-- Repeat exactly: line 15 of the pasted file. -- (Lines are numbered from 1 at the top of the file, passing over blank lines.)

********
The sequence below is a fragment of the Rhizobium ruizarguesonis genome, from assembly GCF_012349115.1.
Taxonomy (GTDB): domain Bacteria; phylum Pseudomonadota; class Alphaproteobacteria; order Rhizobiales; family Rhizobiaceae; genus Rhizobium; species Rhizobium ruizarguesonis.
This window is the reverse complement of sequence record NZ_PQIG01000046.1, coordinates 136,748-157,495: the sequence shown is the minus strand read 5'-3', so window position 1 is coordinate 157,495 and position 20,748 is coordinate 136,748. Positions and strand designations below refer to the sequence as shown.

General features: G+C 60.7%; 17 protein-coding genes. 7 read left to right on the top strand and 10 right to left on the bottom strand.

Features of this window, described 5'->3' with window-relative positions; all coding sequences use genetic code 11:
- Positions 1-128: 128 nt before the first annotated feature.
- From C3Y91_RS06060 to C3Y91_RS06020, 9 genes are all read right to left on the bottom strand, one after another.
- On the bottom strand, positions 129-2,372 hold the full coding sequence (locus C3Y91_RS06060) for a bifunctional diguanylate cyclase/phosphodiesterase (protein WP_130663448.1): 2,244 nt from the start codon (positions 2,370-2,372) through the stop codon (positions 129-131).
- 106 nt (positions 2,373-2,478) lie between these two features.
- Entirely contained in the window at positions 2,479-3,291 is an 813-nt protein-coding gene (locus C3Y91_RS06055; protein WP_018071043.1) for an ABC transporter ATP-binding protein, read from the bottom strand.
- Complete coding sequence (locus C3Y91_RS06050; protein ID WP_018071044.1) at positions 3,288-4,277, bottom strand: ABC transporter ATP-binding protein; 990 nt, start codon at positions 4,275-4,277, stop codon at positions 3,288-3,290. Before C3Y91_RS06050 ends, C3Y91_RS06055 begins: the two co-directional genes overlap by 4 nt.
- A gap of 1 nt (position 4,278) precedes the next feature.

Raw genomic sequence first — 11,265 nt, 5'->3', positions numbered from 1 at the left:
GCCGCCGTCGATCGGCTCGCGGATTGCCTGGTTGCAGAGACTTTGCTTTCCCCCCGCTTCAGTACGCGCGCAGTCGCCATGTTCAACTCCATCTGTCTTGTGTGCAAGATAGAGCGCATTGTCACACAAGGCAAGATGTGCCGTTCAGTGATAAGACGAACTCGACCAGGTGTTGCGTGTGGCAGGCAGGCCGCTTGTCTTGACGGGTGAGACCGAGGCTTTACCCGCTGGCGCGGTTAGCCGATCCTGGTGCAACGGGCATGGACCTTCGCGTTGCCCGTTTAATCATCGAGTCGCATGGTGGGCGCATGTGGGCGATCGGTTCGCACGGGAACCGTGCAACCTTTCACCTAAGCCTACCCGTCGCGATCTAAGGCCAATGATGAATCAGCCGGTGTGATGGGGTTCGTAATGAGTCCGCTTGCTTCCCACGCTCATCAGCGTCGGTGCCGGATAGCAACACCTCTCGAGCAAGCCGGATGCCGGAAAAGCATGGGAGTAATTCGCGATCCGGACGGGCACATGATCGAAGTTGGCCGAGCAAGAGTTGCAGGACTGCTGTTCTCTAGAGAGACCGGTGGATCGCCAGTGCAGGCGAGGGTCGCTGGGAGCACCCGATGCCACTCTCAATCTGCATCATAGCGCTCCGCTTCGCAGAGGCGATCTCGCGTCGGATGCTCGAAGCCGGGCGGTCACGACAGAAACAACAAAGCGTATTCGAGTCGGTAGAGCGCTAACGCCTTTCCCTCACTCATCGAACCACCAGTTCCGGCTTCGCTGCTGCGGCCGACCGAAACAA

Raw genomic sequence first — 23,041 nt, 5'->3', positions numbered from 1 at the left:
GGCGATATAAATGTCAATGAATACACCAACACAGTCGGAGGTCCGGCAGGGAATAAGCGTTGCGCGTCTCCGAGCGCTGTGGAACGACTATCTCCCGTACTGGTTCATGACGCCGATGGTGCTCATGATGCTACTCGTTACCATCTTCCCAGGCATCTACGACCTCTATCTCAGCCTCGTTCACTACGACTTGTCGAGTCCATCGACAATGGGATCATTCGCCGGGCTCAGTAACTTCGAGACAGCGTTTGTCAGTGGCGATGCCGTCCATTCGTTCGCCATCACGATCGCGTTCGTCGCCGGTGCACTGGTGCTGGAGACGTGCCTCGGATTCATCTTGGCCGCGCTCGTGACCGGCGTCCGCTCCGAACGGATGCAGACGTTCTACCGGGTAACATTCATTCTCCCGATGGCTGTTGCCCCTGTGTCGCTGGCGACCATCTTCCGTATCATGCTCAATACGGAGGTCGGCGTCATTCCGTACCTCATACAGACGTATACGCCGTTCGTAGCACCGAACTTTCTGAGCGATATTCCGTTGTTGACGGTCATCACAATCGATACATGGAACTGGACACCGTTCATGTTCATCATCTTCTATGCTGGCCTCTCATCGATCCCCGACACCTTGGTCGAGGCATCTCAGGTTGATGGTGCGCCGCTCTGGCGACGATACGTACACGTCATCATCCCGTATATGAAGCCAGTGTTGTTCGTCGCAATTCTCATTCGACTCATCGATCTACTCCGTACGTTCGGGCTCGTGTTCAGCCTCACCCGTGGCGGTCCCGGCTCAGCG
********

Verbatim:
Raw genomic sequence first — 23,041 nt, 5'->3', positions numbered from 1 at the left: